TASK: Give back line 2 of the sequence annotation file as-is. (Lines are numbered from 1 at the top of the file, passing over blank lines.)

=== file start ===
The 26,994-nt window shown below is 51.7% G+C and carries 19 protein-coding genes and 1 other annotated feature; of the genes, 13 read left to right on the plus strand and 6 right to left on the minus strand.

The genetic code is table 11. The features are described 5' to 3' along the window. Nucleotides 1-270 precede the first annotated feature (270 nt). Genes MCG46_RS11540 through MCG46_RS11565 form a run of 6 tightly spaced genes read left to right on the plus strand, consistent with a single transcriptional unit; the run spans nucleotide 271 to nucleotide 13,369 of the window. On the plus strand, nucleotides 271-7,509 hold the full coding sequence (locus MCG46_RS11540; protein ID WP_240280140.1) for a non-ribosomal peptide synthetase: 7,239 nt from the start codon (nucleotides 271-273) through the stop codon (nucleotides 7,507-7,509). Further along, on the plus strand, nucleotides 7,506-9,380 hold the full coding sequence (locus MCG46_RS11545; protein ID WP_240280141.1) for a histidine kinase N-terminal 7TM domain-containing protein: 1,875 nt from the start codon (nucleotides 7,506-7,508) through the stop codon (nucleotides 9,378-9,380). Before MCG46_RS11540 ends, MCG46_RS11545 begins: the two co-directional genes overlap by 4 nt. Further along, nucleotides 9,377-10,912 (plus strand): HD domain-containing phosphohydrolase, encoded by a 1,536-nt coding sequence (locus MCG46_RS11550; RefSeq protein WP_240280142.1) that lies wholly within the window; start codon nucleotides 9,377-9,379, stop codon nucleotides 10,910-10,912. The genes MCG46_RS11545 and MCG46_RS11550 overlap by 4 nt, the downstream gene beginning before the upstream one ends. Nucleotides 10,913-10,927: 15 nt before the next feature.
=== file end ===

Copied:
The genetic code is table 11. The features are described 5' to 3' along the window. Nucleotides 1-270 precede the first annotated feature (270 nt). Genes MCG46_RS11540 through MCG46_RS11565 form a run of 6 tightly spaced genes read left to right on the plus strand, consistent with a single transcriptional unit; the run spans nucleotide 271 to nucleotide 13,369 of the window. On the plus strand, nucleotides 271-7,509 hold the full coding sequence (locus MCG46_RS11540; protein ID WP_240280140.1) for a non-ribosomal peptide synthetase: 7,239 nt from the start codon (nucleotides 271-273) through the stop codon (nucleotides 7,507-7,509). Further along, on the plus strand, nucleotides 7,506-9,380 hold the full coding sequence (locus MCG46_RS11545; protein ID WP_240280141.1) for a histidine kinase N-terminal 7TM domain-containing protein: 1,875 nt from the start codon (nucleotides 7,506-7,508) through the stop codon (nucleotides 9,378-9,380). Before MCG46_RS11540 ends, MCG46_RS11545 begins: the two co-directional genes overlap by 4 nt. Further along, nucleotides 9,377-10,912 (plus strand): HD domain-containing phosphohydrolase, encoded by a 1,536-nt coding sequence (locus MCG46_RS11550; RefSeq protein WP_240280142.1) that lies wholly within the window; start codon nucleotides 9,377-9,379, stop codon nucleotides 10,910-10,912. The genes MCG46_RS11545 and MCG46_RS11550 overlap by 4 nt, the downstream gene beginning before the upstream one ends. Nucleotides 10,913-10,927: 15 nt before the next feature.